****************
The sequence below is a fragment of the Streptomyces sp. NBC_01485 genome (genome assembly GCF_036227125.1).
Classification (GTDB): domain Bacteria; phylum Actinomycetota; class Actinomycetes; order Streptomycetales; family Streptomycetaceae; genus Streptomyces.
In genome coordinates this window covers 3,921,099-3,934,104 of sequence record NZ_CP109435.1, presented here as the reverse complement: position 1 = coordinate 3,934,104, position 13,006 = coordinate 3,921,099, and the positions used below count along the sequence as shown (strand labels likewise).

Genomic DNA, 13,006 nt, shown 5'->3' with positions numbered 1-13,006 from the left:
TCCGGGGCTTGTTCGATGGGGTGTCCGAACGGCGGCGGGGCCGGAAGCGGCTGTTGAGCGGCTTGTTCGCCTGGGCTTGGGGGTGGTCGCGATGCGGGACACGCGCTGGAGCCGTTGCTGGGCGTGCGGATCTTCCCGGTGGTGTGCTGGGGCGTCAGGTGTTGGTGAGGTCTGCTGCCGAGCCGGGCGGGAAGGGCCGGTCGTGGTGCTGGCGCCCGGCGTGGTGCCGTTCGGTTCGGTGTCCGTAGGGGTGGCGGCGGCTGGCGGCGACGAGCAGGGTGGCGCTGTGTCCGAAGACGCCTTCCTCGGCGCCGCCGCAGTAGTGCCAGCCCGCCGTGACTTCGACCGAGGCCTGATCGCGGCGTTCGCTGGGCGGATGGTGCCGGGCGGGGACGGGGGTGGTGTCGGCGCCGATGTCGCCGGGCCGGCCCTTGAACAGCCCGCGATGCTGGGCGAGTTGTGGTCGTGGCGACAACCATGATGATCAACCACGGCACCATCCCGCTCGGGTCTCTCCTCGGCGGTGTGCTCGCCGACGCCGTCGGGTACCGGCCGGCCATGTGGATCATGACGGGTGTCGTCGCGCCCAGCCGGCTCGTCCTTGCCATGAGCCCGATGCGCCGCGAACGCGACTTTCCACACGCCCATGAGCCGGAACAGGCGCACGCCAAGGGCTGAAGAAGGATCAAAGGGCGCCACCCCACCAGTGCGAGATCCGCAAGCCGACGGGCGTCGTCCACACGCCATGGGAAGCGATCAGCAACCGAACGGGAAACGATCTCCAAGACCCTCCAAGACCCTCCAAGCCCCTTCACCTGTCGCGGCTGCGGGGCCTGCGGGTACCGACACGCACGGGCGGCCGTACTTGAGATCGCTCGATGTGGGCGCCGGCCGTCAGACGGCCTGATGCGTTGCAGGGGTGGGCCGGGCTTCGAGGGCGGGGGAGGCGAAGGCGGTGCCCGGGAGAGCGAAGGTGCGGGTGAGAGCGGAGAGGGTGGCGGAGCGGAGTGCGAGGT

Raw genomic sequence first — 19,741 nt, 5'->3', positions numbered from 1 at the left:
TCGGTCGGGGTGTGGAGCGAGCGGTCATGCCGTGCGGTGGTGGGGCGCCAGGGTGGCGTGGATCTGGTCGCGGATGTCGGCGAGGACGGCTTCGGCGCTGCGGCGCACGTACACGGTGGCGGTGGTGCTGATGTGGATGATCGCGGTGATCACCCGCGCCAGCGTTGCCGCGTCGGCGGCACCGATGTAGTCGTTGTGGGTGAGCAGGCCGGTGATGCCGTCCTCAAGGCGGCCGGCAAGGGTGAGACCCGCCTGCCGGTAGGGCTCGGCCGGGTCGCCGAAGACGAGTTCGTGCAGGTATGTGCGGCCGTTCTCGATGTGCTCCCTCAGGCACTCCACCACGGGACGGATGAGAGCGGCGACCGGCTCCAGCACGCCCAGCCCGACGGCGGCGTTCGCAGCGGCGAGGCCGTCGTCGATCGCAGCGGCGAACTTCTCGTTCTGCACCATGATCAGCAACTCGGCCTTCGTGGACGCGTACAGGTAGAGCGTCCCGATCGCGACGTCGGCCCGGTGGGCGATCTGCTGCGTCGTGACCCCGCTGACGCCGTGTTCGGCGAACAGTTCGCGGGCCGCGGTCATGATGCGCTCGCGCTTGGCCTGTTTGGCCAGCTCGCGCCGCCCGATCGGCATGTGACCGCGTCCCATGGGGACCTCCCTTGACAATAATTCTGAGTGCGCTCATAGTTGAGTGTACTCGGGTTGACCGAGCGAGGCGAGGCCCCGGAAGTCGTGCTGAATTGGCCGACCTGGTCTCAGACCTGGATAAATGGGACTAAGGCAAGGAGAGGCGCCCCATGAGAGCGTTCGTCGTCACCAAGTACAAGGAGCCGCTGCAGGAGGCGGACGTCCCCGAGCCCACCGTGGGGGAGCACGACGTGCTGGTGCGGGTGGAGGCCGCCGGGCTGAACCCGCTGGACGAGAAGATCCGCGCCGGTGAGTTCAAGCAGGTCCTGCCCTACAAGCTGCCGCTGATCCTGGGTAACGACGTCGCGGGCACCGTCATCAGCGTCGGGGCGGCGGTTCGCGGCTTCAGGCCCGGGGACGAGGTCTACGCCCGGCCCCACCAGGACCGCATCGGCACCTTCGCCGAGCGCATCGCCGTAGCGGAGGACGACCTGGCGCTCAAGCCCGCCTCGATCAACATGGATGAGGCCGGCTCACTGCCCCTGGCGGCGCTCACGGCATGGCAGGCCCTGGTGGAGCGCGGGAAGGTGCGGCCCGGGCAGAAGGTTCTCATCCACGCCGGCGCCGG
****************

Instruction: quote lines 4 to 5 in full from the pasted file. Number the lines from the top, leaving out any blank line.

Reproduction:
Genomic DNA, 13,006 nt, shown 5'->3' with positions numbered 1-13,006 from the left:
TCCGGGGCTTGTTCGATGGGGTGTCCGAACGGCGGCGGGGCCGGAAGCGGCTGTTGAGCGGCTTGTTCGCCTGGGCTTGGGGGTGGTCGCGATGCGGGACACGCGCTGGAGCCGTTGCTGGGCGTGCGGATCTTCCCGGTGGTGTGCTGGGGCGTCAGGTGTTGGTGAGGTCTGCTGCCGAGCCGGGCGGGAAGGGCCGGTCGTGGTGCTGGCGCCCGGCGTGGTGCCGTTCGGTTCGGTGTCCGTAGGGGTGGCGGCGGCTGGCGGCGACGAGCAGGGTGGCGCTGTGTCCGAAGACGCCTTCCTCGGCGCCGCCGCAGTAGTGCCAGCCCGCCGTGACTTCGACCGAGGCCTGATCGCGGCGTTCGCTGGGCGGATGGTGCCGGGCGGGGACGGGGGTGGTGTCGGCGCCGATGTCGCCGGGCCGGCCCTTGAACAGCCCGCGATGCTGGGCGAGTTGTGGTCGTGGCGACAACCATGATGATCAACCACGGCACCATCCCGCTCGGGTCTCTCCTCGGCGGTGTGCTCGCCGACGCCGTCGGGTACCGGCCGGCCATGTGGATCATGACGGGTGTCGTCGCGCCCAGCCGGCTCGTCCTTGCCATGAGCCCGATGCGCCGCGAACGCGACTTTCCACACGCCCATGAGCCGGAACAGGCGCACGCCAAGGGCTGAAGAAGGATCAAAGGGCGCCACCCCACCAGTGCGAGATCCGCAAGCCGACGGGCGTCGTCCACACGCCATGGGAAGCGATCAGCAACCGAACGGGAAACGATCTCCAAGACCCTCCAAGACCCTCCAAGCCCCTTCACCTGTCGCGGCTGCGGGGCCTGCGGGTACCGACACGCACGGGCGGCCGTACTTGAGATCGCTCGATGTGGGCGCCGGCCGTCAGACGGCCTGATGCGTTGCAGGGGTGGGCCGGGCTTCGAGGGCGGGGGAGGCGAAGGCGGTGCCCGGGAGAGCGAAGGTGCGGGTGAGAGCGGAGAGGGTGGCGGAGCGGAGTGCGAGGT